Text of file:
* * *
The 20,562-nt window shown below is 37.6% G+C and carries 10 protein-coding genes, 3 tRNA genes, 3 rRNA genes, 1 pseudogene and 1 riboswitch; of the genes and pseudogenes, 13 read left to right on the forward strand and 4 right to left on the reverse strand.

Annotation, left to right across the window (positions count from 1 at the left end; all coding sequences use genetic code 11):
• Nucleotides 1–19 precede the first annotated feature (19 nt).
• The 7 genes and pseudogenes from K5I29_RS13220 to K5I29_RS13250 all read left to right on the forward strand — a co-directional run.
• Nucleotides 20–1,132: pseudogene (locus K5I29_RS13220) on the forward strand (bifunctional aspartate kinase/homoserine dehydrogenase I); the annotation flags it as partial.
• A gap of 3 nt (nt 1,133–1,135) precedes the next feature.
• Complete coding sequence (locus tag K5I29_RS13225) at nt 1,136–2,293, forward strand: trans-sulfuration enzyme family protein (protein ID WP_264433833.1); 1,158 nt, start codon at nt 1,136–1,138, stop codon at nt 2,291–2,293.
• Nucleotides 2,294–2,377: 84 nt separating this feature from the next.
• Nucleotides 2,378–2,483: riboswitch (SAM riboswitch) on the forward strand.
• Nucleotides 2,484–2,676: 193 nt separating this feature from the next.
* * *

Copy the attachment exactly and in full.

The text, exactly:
The 20,562-nt window shown below is 37.6% G+C and carries 10 protein-coding genes, 3 tRNA genes, 3 rRNA genes, 1 pseudogene and 1 riboswitch; of the genes and pseudogenes, 13 read left to right on the forward strand and 4 right to left on the reverse strand.

Annotation, left to right across the window (positions count from 1 at the left end; all coding sequences use genetic code 11):
• Nucleotides 1–19 precede the first annotated feature (19 nt).
• The 7 genes and pseudogenes from K5I29_RS13220 to K5I29_RS13250 all read left to right on the forward strand — a co-directional run.
• Nucleotides 20–1,132: pseudogene (locus K5I29_RS13220) on the forward strand (bifunctional aspartate kinase/homoserine dehydrogenase I); the annotation flags it as partial.
• A gap of 3 nt (nt 1,133–1,135) precedes the next feature.
• Complete coding sequence (locus tag K5I29_RS13225) at nt 1,136–2,293, forward strand: trans-sulfuration enzyme family protein (protein ID WP_264433833.1); 1,158 nt, start codon at nt 1,136–1,138, stop codon at nt 2,291–2,293.
• Nucleotides 2,294–2,377: 84 nt separating this feature from the next.
• Nucleotides 2,378–2,483: riboswitch (SAM riboswitch) on the forward strand.
• Nucleotides 2,484–2,676: 193 nt separating this feature from the next.